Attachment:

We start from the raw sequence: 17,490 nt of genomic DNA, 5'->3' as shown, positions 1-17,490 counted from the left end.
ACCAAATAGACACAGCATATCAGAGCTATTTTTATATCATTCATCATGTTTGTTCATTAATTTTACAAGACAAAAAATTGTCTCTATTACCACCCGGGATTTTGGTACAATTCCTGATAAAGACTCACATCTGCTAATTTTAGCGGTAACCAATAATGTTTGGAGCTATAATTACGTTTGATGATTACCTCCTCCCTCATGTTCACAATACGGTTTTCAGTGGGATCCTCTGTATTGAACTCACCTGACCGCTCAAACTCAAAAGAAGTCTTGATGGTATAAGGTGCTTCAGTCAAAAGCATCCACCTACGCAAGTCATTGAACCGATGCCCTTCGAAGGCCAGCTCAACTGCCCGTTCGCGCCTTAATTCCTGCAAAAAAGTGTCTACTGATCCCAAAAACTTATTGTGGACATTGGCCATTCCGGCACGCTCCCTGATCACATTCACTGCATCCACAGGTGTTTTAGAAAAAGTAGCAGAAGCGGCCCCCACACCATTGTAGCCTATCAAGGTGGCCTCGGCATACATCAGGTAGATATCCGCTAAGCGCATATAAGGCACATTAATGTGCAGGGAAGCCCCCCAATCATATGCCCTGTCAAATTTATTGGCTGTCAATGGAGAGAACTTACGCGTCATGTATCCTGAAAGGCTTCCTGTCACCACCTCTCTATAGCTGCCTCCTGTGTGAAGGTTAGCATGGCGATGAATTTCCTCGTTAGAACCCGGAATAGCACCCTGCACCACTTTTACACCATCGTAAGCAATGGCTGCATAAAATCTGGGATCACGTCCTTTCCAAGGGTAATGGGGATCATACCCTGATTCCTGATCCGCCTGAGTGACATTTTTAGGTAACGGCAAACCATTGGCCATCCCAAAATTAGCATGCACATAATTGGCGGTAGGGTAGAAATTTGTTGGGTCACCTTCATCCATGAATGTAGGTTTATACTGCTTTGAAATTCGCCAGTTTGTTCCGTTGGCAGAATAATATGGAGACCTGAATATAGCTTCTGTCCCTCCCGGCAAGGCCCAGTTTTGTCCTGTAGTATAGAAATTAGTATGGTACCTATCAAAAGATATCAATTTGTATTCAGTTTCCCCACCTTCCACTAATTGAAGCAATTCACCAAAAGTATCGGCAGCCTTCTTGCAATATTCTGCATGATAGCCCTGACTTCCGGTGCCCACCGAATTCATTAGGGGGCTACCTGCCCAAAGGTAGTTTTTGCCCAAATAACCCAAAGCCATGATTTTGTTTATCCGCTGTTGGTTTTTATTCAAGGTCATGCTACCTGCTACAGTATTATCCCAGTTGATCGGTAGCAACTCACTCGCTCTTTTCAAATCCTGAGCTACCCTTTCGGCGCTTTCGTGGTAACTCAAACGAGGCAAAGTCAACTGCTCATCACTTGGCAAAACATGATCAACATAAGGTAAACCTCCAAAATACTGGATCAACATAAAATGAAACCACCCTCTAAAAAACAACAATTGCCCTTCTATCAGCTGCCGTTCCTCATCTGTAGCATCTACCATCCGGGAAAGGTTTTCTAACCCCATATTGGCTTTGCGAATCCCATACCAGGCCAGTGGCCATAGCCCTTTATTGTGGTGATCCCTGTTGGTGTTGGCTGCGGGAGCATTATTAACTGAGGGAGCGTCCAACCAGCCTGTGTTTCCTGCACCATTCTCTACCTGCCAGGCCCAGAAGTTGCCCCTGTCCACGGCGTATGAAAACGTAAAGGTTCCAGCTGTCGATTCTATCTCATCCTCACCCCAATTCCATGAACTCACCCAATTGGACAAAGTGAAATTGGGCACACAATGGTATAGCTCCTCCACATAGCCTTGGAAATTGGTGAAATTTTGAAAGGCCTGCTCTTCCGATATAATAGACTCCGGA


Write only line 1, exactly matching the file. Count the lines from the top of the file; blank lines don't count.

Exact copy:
We start from the raw sequence: 17,490 nt of genomic DNA, 5'->3' as shown, positions 1-17,490 counted from the left end.